Sex trafficking in North Dakota

Woke Shop trains people to learn more about sex trafficking in the area

Megan Lundborg spoke about the misconceptions of human trafficking

There are many misconceptions and misunderstandings when it comes to human trafficking. Instead of continuing to be a clueless society, many people attended an event hosted at North Dakota State to become more knowledgeable about the indicators and definitions of trafficking in North Dakota.

On April 12, the Sexual Assault Prevention and Advocacy and Violence Prevention Educators hosted the first ever “Woke Shop.” This event focused on human trafficking and had Megan Lundborg, a Youthworks Survivor Advocate, explain the reality of sex trafficking. Most of her clients are residents of North Dakota, so it does exist here.

The difference between sexual exploitation and sex trafficking is easily confused. Sexual exploitation has two parties involved. Someone is the exploited (performing sexual acts) and the other is the exploiter (commanding the acts). Sex trafficking involves three parties: the trafficker/exploiter, the person being trafficked and the buyer. Each of these are used in exchange for something, but not always money.

“It does not have to be money; that’s a very common misconception,” Lundborg said. The act can be for any goods and/or services to be considered trafficking. For example, rent, a place to stay, food or drugs could be exchanged.

In North Dakota, advocates see a lot of “survival sex.” Due to the snow and the low temperatures, people need a shelter and a place to stay warm, so they exchange sex for a place to stay.

Sometimes the trafficking involves four parties by including a “bottom bitch.” This is the person who advertises, recruits, manipulates to get someone who will be performing the sexual acts for the trafficker. By having this person, they are the ones who are doing the illegal activities, which means if they are caught, they get jail time and the trafficker is “clean.”

Many people have an idea that being trafficked is a choice, but Lundborg explained how it is more like as if someone told you that you had to have sex with the next 10 people that walked through your classroom door. “There’s some underlying reason why they’re stuck,” Lundborg said.

Due to society, there are stereotypes of what a trafficker may look like. When the audience was asked, they described them as “creepy” and wearing “a lot of jewelry.” Much to the surprise of those attending, traffickers can be anyone: a reverend, police officer, lawyer, social worker, male, female, young, old and so much more. “They look like everyone else — they can be in positions of power,” Lundborg explained. “No one is exempt.”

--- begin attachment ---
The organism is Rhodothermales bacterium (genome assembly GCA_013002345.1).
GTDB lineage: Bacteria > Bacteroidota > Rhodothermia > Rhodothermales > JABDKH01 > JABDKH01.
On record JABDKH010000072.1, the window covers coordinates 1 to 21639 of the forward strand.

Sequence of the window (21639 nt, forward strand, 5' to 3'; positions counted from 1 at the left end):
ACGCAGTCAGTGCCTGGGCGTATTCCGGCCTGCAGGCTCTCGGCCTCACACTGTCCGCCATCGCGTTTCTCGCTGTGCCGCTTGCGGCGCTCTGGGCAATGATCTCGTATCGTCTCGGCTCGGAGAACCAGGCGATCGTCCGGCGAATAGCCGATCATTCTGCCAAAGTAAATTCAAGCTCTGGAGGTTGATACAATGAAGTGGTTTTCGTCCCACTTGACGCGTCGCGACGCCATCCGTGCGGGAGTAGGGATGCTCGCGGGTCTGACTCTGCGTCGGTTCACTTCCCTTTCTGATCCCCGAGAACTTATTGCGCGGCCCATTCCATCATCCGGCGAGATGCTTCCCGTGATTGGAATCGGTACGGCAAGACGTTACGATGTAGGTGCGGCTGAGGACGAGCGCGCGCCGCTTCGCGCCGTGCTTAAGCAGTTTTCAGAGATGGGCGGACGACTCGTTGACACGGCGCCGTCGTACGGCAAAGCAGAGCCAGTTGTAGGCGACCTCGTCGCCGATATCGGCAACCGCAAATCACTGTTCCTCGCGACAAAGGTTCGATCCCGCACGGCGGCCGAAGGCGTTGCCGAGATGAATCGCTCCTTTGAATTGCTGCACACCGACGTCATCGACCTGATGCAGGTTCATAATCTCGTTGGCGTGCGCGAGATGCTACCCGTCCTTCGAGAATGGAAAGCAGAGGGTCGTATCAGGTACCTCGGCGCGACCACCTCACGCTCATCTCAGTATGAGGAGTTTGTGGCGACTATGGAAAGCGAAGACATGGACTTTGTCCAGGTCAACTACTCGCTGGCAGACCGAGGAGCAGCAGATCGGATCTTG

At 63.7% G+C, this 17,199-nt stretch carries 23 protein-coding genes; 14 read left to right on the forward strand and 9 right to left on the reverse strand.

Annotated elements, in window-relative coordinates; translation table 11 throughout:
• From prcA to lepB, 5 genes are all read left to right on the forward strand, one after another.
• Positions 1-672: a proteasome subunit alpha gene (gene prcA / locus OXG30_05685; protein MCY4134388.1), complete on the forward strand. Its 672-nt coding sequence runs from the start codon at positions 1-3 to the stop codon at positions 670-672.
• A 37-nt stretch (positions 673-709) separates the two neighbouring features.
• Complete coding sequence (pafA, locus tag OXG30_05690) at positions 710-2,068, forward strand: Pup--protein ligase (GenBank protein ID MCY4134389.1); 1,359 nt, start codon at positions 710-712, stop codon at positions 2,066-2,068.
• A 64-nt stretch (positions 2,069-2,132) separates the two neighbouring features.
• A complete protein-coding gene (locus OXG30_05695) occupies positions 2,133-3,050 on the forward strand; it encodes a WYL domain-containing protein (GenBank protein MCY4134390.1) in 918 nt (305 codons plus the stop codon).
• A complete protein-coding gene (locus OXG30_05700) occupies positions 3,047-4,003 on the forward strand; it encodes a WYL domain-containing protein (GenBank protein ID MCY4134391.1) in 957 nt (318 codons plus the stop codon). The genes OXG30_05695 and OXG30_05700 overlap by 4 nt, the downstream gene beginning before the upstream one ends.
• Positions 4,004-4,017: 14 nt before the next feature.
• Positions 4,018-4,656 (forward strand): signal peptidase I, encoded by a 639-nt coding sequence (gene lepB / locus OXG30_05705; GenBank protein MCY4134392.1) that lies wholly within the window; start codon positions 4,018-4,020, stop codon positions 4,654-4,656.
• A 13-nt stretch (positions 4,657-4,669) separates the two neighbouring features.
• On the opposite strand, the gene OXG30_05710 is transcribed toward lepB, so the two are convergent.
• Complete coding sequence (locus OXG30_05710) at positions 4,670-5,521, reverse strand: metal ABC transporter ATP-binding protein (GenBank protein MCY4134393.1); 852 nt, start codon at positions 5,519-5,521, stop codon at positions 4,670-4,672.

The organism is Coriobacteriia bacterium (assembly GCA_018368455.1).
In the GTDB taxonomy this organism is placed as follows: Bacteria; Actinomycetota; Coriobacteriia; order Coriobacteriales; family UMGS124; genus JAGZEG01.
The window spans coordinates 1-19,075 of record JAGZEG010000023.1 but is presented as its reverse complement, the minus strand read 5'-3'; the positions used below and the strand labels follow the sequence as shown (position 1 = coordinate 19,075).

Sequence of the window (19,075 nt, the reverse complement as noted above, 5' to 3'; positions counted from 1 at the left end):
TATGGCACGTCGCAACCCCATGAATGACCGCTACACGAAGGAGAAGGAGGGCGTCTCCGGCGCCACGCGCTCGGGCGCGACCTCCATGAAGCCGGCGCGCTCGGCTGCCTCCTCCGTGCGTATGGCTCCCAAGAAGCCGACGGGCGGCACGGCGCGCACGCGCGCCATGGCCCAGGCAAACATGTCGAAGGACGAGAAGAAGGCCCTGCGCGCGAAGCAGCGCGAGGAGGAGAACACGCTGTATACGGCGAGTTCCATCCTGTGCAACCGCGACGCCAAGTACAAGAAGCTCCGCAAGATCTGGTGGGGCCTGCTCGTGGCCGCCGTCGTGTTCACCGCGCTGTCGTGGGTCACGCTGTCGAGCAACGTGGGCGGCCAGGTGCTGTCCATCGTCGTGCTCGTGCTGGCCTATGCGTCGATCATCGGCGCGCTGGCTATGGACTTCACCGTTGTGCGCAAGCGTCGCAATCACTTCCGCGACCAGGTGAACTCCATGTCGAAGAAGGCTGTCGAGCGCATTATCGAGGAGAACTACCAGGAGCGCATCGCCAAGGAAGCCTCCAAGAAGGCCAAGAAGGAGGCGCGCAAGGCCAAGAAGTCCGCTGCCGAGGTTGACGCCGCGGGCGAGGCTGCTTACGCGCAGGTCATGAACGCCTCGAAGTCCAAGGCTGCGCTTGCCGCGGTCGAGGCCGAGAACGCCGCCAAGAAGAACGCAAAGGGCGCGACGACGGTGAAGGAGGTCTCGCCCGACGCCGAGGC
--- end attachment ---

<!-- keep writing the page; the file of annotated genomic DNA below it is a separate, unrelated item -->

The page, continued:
Another problem is the idea that men cannot be sex trafficked. Most men do not report that they are being sex trafficked because of societal standards. “There’s this whole society telling them that ‘they should like that,’” Lundborg said.

Women are barely believed when they come forward, and men are believed less often than that, so why would they come forward when they’re being told not to?

When you simplify the idea of sex trafficking, it is defined as: “Someone in a position of power taking advantage of someone’s vulnerability,” according to Lundborg. This can be many things like age, low self-esteem, previous sexual abuse/neglect, mental health, separation from family or not having a support system. “They will know those things, and then they will prey on you.”

Lundborg explained the idea as trying to think of trafficking as though you’re 14 years old again. At that age, when you lie to your parents, you could see it as a big deal. For example, you lie and say there will be parents at a party. Now you’re at the party, and you can either stay there and sleep with someone you don’t want to, or you can go home and admit to your parents you lied. At 14, you would be scared to tell your parents, so it could end in a worse option.

A tactic they use for recruitment is looking at a group of girls walking and picking the one who is in the back behind the two in front because she may feel more secluded, so it is easier to recruit.

When someone is being trafficked, they are usually stripped from their identity by being given a new name and a story to memorize so they have a fake identity if they get caught. They are normally given multiple phones, and if they do not answer, they are punished by their “pimp.” Lundborg gave examples of punishments such as burning them, peeing on them, peeling their face, cutting them or putting them in dog kennels.

The most common type of “pimp” advocates see is the “boyfriend pimp.” This is when people start off in a relationship and then they change the dynamic by saying, “If they don’t do that, they don’t actually love them.”

There is also Stockholm syndrome, where it causes the person being trafficked to not want to leave or to go back because that person has taken care of them, even if they were forced to do something they did not want to do.

According to federal law, there must be a process (recruiting, harboring, moving, obtaining or maintaining a person), means (by force, fraud or coercion) and end (for involuntary servitude, debt bondage, slavery or sex trade). North Dakota has now adopted the “Safe Harbor Law,” meaning for minors they do not have to prove “means.”

There is also an expungement law where if there are any laws broken during the time of being human trafficked, then the person who was trafficked can work to get those expunged.

There are resources at NDSU that provide assistance for any of those that are sex trafficked, harassed, abused, et cetera:

Counseling Center: 701-231-7671

Student Health Service: 701-231-7331

Campus Escort Service: 701-231-8998

Megan Talcott:

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